There's really only one big thing missing from Michael Mann's Ali, but it turns out to be something the movie can't live without: a reason for being. The film covers Muhammad Ali's personal and professional life from his heavyweight title fight with Sonny Liston in 1964 to his "Rumble in the Jungle" match with George Forman in 1974, and while it's made with remarkable professionalism, it reminded me of nothing so much as Milos Forman's bizarre take on Andy Kaufman in 1999's Man on the Moon. In both films, we're treated to incredible facsimiles of notorious occurrences, but the critical matter of why these events transpired the way they did is left unexplored. You really have no better understanding of Muhammad Ali after seeing the film than you had before; things just happen in his life, events unfurl, and that's that. Mann, along with his topnotch cast and crew, has dedicated an enormous amount of time, money, and talent to recreating this 10-year span in the world of Ali, but for anyone with even a basic knowledge of his story - and he was, at one time, probably the most recognized professional athlete on the planet - Ali itself feels empty. It's professionalism in a void.
In the title role, Will Smith is certainly up for this dramatic challenge; he's physically impressive, has the musical cadences in Ali's voice down pat, and does a fine job with Ali's showboating boasts. But it's easy to forget he's there, not because he disappears so thoroughly into the character, but because, as written, there's precious little to the character. By not giving us a hard look at Ali's internal life so that we could understand the whys, the director and screenwriters deprive us, and Smith, of any deeper affinity with the man. Smith pulls off a tip-top Ali caricature, but nothing more. (The same could be said for Jon Voight as Howard Cosell, Jamie Foxx as Drew "Bundini" Brown, and Mykelti Williamson as Don King, but as supporting players in Ali's story, this matters less.) As always, Michael Mann's technique and production crew are beyond reproach, but you can't shake the fact that, for all its strengths, Ali is a bit of a lightweight.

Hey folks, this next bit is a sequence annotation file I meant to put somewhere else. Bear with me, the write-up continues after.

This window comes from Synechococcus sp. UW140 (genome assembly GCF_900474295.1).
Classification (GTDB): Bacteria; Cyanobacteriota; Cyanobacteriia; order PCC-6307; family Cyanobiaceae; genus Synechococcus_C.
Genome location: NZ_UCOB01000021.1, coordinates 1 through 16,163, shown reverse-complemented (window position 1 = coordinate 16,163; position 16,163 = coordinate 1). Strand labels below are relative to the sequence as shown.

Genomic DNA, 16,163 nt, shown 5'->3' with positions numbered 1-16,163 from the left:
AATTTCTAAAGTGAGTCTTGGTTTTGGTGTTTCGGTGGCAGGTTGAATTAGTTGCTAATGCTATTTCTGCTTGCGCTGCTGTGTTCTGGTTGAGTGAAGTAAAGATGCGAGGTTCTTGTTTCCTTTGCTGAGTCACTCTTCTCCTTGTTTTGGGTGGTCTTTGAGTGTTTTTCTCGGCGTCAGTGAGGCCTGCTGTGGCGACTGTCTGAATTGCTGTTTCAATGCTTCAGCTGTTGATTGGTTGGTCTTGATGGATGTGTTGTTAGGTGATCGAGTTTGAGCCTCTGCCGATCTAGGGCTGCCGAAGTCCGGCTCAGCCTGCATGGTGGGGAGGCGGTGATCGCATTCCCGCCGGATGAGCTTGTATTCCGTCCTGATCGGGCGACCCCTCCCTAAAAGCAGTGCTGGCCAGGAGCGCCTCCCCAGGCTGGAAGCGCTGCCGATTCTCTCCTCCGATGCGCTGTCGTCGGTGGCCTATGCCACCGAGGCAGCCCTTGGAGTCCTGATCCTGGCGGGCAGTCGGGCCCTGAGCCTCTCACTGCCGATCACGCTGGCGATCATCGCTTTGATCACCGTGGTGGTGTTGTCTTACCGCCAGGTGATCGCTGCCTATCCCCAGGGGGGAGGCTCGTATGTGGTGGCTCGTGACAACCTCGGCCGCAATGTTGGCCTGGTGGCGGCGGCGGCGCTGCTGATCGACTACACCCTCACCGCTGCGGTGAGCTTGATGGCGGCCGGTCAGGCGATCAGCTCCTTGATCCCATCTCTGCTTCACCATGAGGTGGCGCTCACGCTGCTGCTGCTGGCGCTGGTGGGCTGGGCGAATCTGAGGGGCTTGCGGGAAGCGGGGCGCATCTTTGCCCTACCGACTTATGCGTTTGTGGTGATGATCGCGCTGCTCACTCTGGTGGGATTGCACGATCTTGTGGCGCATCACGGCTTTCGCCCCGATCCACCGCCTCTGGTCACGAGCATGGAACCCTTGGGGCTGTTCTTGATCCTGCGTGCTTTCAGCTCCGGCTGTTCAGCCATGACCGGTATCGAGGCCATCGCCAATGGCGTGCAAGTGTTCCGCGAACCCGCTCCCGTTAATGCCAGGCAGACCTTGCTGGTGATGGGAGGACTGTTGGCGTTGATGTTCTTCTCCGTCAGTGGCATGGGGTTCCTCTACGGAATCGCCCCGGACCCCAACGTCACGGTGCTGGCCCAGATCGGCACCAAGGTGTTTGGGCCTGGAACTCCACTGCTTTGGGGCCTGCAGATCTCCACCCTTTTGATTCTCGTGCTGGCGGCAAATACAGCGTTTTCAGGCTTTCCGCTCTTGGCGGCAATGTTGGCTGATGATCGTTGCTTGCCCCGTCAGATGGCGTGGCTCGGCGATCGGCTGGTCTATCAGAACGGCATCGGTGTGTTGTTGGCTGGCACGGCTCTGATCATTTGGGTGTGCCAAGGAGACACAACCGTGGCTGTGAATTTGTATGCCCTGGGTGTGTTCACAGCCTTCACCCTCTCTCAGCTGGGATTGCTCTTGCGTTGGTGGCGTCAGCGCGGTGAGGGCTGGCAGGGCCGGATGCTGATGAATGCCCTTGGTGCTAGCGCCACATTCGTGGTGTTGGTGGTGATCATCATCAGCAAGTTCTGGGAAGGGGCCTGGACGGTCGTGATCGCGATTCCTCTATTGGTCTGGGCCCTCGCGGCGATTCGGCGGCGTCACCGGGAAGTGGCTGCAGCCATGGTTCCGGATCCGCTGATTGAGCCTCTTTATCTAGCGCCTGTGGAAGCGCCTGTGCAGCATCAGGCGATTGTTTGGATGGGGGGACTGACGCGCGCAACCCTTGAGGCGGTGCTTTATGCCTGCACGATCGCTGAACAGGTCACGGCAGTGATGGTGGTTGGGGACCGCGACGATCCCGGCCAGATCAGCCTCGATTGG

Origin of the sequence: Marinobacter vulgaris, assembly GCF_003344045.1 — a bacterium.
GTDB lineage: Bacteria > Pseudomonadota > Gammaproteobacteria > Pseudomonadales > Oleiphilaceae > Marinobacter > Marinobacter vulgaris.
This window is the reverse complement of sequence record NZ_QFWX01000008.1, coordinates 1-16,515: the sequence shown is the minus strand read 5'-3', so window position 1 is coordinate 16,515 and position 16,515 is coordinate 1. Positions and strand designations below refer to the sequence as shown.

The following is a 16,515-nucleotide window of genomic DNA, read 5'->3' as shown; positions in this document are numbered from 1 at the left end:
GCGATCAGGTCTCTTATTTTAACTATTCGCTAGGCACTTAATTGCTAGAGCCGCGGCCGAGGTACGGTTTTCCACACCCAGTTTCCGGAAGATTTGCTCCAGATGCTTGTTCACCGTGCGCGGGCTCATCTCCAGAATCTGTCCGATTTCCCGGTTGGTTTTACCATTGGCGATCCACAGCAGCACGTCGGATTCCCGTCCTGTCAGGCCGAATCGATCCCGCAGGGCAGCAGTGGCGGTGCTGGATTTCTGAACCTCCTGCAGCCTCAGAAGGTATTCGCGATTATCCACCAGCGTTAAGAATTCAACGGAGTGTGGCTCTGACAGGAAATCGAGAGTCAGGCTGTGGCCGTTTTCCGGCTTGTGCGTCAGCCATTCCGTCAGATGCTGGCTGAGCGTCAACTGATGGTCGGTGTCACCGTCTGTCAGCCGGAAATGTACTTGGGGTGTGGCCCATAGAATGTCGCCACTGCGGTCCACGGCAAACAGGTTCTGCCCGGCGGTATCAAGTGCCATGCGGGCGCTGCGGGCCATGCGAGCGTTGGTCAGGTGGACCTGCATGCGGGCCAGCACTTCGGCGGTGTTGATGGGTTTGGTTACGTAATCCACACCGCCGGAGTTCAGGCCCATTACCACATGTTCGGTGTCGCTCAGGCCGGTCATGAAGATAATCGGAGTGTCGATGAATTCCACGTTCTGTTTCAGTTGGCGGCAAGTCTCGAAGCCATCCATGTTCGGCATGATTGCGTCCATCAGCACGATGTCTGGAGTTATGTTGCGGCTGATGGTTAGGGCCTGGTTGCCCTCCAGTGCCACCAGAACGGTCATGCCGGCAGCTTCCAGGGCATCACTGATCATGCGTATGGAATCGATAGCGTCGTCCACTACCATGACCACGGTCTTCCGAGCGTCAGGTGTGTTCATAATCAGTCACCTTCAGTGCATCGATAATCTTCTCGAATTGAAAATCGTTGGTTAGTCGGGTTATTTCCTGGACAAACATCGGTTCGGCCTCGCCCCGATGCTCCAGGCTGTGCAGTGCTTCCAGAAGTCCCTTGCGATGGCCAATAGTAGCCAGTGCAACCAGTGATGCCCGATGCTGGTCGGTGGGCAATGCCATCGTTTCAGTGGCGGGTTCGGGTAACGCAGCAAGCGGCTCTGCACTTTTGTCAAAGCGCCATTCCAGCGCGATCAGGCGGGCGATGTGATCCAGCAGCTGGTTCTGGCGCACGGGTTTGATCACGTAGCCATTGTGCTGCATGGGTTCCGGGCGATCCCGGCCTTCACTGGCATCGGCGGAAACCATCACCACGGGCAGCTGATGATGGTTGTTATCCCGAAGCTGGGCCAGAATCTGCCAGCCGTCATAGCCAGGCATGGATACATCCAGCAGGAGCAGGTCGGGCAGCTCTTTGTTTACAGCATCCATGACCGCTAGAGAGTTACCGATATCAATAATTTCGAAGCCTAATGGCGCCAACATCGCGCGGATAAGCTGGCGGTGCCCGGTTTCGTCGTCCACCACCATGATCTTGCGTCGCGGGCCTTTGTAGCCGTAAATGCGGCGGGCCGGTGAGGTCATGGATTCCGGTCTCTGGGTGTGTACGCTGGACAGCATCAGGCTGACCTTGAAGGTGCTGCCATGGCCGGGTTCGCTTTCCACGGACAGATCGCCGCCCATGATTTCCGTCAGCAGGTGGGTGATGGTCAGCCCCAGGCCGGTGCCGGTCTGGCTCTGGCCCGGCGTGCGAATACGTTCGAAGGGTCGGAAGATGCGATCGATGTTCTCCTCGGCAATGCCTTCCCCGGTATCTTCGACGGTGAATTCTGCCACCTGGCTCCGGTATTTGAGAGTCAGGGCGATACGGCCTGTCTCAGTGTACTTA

Once upon a time, back when he just wanted to make us laugh, Jim Carrey would perform a routine where he'd talk out of his ass. And yet I doubt he's ever been more embarrassing than he is in the last 20 minutes of Frank Darabont's The Majestic, a '50s-era, "Capra-esque" drama, if "Capra-esque" means "embarrassingly maudlin, overlong, and full of itself." Carrey plays a soon-to-be-blacklisted screenwriter who, following a car accident, wakes up in a sleepy town with his memory gone; the community's residents, however, are convinced that he's a Favorite Son who presumably perished in World War II. Watching the normally inspired Jim Carrey melt and glow under the townsfolk's hero-worship is grotesque enough, yet the movie could easily be shrugged off as harmless sentimental hokum if it weren't for its finale, when the Feds finally whisk Carrey off to a congressional hearing. Making an impassioned plea for old-fashioned American values like Freedom and Decency, Carrey's eyes shimmer with moral certitude, and damned if he, in full righteous fervor, doesn't exit the courtroom amidst cheers and applause while some of us in the audience stare at the screen dumbfounded, realizing that Darabont and screenwriter Michael Sloane just showed us Jim Carrey triumphing over the Blacklist. In one fell swoop, Darabont and Sloane turn one of the most appalling events of 20th Century America - the national witch hunt for Communists and their personal and professional annihilation - into a pesky side issue that interrupts Jim Carrey's dream of running a movie theatre. The Majestic starts out as dreary, "feel-good" Hollywood drivel and winds up almost staggeringly offensive.